Saint Neilos the Ascetic says, "...When the demons see you truly willing to pray ardently, they will present you with certain thoughts about things that are presumably important and then, after a short while, will remove them from your memory. But the mind, moved to pursue these thoughts and unable to find them, becomes greatly despondent and saddened. When at such a time you stand in prayer, they will remind you of these thoughts again so that the mind may be again distracted by them and thus about the loss of fruitful prayer. During the time of prayer, struggle to make your mind deaf and dumb, and then you will be able to pray..."

Saint Symeon the New Theologian writes: "...When the heart is praying, the mind must be within the heart to always revolve around it and protect it, and from there within, from the depths of the heart, the mind will offer up prayers to God. And when from within the depths of the heart the mind tastes and sees that the Lord is good and delights therein, the mind will no longer wish to leave the place of the heart. And then the mind will want to say the same words spoken by the Apostle Peter: "It is good for us to be here" (St. Matthew 17:4)."

Saint Gregory of Sinai speaking on prayer says, "Faith alone is not sufficient for grace; active prayer is also required. For true faith which reveals in practice the life of Jesus comes through the Spirit in active love. Therefore, one who does not see faith activated in his life possesses only a dead and lifeless faith. A man does not even have the right to be called faithful, if his faith is merely one of words and is not activated by the Spirit and the observance of the Commandments. Thus faith must be made evident by progress in good works (works of charity), or, activated by works, it must shine in the light and be obvious, as the divine Apostle says: "Show me your faith apart from your works, and I by my works will show you my faith" (St. James 2:19). Thus, the faith of grace is manifested by the good works performed in accordance with the Commandments, just as the Commandments are fulfilled and made bright through the faith which is indeed full of Grace. While faith is the root of the Commandments, or rather the spring which irrigates them for growth and development and has two aspects: profession and grace, it nevertheless remains essentially indivisible and one by nature."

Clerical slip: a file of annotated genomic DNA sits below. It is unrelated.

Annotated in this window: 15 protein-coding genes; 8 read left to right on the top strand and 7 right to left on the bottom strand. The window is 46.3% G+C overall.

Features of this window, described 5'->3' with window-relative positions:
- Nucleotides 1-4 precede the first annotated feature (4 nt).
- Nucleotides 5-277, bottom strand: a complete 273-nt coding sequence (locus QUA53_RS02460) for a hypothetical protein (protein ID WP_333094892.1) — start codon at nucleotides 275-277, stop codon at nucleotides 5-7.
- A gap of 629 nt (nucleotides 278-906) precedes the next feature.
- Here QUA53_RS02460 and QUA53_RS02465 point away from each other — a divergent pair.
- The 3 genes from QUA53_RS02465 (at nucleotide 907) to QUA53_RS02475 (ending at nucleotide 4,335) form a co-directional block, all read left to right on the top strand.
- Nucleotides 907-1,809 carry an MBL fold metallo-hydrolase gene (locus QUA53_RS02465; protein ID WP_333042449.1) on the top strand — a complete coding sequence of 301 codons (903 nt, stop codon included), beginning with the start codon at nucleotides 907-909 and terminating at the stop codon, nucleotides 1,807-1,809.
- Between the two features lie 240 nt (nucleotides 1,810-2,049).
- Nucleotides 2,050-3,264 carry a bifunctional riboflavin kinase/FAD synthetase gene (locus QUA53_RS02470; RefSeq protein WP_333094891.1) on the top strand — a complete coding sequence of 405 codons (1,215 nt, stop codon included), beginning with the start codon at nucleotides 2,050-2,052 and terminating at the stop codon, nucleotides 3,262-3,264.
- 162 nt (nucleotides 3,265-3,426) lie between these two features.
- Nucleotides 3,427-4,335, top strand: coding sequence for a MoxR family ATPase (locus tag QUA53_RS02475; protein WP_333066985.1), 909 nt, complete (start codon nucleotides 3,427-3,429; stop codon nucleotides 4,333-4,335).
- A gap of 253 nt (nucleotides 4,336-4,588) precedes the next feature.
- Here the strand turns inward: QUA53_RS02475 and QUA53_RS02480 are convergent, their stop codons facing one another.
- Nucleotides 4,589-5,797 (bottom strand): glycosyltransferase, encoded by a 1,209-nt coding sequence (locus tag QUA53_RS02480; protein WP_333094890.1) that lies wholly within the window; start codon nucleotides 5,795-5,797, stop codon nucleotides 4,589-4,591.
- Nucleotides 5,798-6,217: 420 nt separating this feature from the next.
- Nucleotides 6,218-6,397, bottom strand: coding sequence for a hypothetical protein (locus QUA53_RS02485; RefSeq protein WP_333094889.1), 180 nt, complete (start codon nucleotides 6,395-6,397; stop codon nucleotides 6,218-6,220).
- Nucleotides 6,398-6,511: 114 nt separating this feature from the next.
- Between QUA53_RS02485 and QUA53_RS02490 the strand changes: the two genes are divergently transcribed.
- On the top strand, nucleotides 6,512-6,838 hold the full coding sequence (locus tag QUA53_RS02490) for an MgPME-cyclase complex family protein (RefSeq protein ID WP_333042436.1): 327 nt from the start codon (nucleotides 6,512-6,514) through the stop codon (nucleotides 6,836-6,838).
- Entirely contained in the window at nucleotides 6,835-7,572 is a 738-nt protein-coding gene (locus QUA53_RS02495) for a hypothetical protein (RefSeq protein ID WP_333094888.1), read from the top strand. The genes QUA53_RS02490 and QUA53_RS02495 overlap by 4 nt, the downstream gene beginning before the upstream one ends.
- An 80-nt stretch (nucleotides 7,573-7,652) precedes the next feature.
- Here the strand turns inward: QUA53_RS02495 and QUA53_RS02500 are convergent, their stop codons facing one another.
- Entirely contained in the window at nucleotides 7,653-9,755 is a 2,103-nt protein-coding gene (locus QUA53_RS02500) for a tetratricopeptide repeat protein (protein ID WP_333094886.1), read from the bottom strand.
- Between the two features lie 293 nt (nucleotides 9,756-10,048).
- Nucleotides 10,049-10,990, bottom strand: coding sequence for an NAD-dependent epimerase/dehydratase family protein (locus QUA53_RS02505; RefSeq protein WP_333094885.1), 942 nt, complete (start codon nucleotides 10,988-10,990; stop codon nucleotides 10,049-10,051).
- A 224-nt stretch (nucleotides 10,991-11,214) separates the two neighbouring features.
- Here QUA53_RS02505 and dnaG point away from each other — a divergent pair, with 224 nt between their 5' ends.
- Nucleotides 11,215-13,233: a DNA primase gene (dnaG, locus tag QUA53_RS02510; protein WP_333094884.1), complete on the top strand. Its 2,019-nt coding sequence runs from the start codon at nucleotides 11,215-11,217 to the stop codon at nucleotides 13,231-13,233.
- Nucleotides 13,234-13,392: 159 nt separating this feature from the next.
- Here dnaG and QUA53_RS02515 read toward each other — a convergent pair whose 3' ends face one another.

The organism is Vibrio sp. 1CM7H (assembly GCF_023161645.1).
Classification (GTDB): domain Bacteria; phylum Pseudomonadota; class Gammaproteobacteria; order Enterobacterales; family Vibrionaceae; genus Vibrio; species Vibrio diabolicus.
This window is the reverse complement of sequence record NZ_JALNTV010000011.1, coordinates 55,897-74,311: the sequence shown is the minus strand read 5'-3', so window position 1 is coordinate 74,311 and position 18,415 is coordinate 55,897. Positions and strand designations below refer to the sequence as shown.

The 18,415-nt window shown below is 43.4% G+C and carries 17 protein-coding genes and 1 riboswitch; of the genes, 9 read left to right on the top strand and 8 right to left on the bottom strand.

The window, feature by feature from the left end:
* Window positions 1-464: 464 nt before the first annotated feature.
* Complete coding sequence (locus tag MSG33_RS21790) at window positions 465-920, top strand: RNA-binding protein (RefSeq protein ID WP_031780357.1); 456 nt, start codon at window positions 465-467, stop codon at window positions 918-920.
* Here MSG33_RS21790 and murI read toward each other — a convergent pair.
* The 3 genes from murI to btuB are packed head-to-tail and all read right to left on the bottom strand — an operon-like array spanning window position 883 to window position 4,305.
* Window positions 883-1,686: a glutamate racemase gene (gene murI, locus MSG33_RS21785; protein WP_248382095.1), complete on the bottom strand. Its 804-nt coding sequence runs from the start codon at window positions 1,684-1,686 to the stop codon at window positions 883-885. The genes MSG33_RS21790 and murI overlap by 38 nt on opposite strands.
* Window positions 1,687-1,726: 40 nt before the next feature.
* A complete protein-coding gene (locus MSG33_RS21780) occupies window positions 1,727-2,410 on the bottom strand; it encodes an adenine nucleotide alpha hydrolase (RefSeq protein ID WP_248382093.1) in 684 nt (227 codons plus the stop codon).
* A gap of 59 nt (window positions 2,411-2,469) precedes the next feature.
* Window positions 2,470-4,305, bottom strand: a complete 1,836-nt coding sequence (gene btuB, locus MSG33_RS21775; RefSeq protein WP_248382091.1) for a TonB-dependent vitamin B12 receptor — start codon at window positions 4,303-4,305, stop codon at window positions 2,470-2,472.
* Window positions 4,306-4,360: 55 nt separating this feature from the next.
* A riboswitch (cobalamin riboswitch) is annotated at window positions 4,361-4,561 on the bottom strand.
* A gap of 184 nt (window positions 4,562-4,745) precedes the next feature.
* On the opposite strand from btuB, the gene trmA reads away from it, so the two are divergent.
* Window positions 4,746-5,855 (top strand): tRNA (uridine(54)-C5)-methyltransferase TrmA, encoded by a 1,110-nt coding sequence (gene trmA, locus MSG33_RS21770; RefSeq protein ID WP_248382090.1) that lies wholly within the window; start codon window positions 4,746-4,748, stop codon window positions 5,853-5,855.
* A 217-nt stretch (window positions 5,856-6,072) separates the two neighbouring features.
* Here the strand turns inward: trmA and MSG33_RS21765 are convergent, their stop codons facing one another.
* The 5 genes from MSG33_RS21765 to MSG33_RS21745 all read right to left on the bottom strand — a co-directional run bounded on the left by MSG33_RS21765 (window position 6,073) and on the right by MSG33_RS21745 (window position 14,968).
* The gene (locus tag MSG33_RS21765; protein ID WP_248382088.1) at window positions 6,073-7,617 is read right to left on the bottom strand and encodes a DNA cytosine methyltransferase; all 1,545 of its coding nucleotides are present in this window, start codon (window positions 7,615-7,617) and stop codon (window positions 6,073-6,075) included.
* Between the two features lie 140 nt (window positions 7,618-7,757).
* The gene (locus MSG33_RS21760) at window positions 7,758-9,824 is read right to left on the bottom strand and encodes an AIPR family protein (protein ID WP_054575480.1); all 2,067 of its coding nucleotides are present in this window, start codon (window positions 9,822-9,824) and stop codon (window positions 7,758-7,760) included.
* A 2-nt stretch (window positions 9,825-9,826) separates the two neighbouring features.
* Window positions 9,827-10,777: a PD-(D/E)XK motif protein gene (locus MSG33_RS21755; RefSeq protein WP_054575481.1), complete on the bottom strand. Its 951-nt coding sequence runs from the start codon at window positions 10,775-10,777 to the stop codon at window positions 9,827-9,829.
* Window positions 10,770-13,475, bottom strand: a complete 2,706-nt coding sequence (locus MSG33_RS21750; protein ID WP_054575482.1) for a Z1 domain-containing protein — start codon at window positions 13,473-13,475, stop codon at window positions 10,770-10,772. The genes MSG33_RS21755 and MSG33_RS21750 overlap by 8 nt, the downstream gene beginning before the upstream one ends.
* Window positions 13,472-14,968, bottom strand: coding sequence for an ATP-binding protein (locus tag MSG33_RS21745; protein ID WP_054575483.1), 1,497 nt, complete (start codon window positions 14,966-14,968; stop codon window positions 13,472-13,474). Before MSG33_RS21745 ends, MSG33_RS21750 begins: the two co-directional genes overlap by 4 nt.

"Lord Jesus Christ, Son of God, Have mercy on me."

All Lenten seasons are a time of prayer and worship. The first fifteen days of August is such a time. If an Orthodox Christian needs help to learn how to pray, there are many Orthodox prayer books that have been written to assist the believer with prayer and many inspirational books written by the Holy Fathers and Mothers of the Church that one should turn to. However all of us need the aid of the Almighty God to pray rightly.

"God and Father of Our Lord Jesus Christ, having raised us up from our beds and brought us together at the hour of prayer, give us grace as we open our lips and accept the best thanks we can offer. And teach us Your statutes, for we know not how to pray fittingly unless You, Lord, through Your Holy Spirit, lead us. Wherefore we pray, if up to this moment we have sinned, in word or in deed or in thought, deliberately or not, loose, remit, forgive. If You retain sins, Lord, O Lord, who can stand: With You there is deliverance. You alone are Holy, our help, mighty champion of our lives, and our hymns of praise is to You forever. May the might of Your Kingdom be blessed and magnified, of the Father and of the Son and of the Holy Spirit, now and forever and unto the ages of ages. Amen. (Seventh Prayer of the Office of Orthros [Matins]).

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MY BLESSING TO ALL OF YOU

The Grace of Our Lord Jesus Christ, and the love of God and Father, and the communion of the Holy Spirit be with you all. Amen.

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"Glory Be To GOD For All Things!"-St. John Chrysostom

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With sincere agape in His Holy Diakonia,
The sinner and unworthy servant of God

+Father George